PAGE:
Focus: MRI of Electrons

Published March 20, 2000  |  Phys. Rev. Focus 5, 13 (2000)  |  DOI: 10.1103/PhysRevFocus.5.13

Spatial Mapping of Mobility and Density of the Conduction Electrons in $\left(\mathrm{FA}{\right)}_{2}{\mathrm{PF}}_{6}$

G. Alexandrowicz, T. Tashma, A. Feintuch, A. Grayevsky, E. Dormann, and N. Kaplan

Published March 27, 2000

Physicists have developed nuclear magnetic resonance (NMR) as a tool to study physics and chemistry by probing nuclear spins. Today physicians use it for magnetic resonance imaging (MRI). In the 27 March PRL a team shows how the technology has now come back to physics: They used the principles of MRI to map the locations and mobilities of conduction electrons in crystals. They found a wide range of environments for the electrons, with some parts of the crystals restricting electronic motion much more than others. The technique allows the team to study electronic properties on a more microscopic scale than traditional “bulk” measures, which average properties over an entire crystal.

MRI using electron spin resonance (ESR) is similar to conventional NMR imaging, except that it probes the responses of electron spins to magnetic fields, rather than the responses of nuclear spins. With current technology, MRI is not possible with conduction electrons in metals because the so-called spin echo response to electromagnetic pulses normally decays in nanoseconds–too quick to measure. But Noam Kaplan of the Hebrew University in Jerusalem and his colleagues studied a type of organic crystal whose ESR signal lasts for microseconds, apparently related to its unusual anisotropic conductivity.

In these crystals–the radical cation salts–electrons flow essentially in one dimension, along molecular chains that span the length of the crystal (about 1 mm). In the past Kaplan and his colleagues measured electron density and mobility in the crystals using ESR, but these previous experiments produced data that were averaged over an entire crystal, despite clear indications that the crystals were not homogeneous. Inspired by his experience consulting for an Israeli medical imaging company, Kaplan suggested his students use the crystals as MRI “patients.”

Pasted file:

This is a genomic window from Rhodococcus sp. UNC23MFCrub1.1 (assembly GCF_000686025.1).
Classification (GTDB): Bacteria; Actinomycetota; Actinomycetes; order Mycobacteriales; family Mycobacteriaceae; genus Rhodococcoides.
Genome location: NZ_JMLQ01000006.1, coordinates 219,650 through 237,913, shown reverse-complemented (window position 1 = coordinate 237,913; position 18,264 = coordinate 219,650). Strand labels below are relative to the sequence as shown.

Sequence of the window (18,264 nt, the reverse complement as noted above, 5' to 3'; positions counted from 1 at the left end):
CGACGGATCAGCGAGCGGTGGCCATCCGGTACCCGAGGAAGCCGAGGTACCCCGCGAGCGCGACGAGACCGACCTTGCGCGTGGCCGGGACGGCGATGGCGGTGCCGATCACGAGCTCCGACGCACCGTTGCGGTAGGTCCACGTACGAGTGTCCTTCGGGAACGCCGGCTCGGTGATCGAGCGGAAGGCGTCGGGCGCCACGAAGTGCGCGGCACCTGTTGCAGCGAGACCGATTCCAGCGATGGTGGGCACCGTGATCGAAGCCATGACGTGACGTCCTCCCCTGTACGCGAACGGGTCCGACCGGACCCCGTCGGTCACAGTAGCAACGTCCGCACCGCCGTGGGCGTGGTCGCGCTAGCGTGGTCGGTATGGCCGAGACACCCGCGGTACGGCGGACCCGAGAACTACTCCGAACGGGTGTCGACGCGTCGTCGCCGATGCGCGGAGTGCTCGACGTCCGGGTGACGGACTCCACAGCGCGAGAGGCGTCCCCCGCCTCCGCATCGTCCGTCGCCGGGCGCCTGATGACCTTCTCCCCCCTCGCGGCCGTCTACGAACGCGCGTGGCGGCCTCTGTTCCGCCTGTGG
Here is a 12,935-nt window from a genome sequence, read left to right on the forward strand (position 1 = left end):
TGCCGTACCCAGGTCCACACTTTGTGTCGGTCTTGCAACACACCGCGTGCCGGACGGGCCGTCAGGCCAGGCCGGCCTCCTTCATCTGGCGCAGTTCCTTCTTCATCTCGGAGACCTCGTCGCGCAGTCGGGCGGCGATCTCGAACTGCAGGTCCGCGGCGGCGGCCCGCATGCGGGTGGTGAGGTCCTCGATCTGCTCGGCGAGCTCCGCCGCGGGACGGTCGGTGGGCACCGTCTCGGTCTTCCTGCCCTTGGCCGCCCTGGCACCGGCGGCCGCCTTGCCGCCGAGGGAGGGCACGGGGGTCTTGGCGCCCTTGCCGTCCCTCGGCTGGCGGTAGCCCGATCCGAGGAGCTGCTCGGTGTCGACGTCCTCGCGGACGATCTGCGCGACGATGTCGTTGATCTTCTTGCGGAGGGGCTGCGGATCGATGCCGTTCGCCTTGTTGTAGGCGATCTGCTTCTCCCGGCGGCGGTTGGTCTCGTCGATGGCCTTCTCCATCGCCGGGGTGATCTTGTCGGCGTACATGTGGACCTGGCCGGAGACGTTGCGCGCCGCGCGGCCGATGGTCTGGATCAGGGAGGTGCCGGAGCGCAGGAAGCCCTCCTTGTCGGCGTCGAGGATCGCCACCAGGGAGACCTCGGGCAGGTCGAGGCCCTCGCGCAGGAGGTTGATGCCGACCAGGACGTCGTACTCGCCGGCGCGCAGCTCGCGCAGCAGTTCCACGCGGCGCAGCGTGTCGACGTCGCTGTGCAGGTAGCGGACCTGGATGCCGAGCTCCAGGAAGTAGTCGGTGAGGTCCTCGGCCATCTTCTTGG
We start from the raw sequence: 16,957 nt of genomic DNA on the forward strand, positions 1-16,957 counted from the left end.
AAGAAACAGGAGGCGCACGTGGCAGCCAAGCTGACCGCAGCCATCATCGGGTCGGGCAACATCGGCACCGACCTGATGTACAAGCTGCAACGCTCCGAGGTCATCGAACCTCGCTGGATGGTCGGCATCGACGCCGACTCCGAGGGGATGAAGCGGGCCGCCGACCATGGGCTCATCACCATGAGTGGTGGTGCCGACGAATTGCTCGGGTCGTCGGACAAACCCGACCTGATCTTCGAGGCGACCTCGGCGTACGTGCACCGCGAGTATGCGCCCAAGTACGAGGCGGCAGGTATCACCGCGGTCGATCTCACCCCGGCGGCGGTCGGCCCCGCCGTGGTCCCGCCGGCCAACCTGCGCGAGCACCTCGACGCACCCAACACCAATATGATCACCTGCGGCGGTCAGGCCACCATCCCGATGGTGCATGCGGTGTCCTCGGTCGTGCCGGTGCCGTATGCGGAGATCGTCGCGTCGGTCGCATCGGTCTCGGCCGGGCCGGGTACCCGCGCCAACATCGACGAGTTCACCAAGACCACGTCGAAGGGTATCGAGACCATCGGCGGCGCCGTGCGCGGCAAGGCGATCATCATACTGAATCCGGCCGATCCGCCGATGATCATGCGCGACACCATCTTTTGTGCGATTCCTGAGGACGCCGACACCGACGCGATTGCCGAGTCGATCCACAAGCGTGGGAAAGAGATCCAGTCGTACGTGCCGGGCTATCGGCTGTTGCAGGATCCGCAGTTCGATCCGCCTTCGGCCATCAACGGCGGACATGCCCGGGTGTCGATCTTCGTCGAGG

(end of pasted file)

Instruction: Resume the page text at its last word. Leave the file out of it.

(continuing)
The key to magnetic resonance imaging is to apply a magnetic field gradient–a field that varies with position. Since the frequency with which the nuclear or electron spins rotate depends on the strength of the local field, the location of an individual spin can be identified by the frequency of radiation it emits. Kaplan and his colleagues used field gradients in the two nonconducting directions of the crystal to get images with 30 µm resolution. In the high conductivity direction they turned on a gradient for two brief periods separated by about 10 µs–equivalent to two position measurements–as a way of determining electron mobility in that direction.

The technique gave two-dimensional maps of both electron density and mobility, with averages along the high conductivity direction in the crystals. The team found some correlations between low density and low mobility regions, possibly due to macroscopic “vacancies.” Although previous measurements showed that microscopic defects limited the electrons’ average range of motion to tens of micrometers, the new results revealed some regions where the electrons could traverse the entire crystal’s length unimpeded.

The work is “important because it [gives] a localized picture” of the electrons, rather than an averaged view, says Guenter Maresch of the National High Magnetic Field Laboratory in Tallahassee, FL. He says researchers would like a detailed understanding of the interaction of the electrons with crystal defects, in part as a model for one-dimensional conduction in nanoscale wires for molecular computers. Alex Smirnov of the University of Illinois in Urbana says ESR imaging has been applied to many areas of biology and chemistry, but the Israeli team has gotten a rare glimpse of conduction electrons by looking at these eccentric crystals. “They’ve brought ESR imaging into today’s physics.”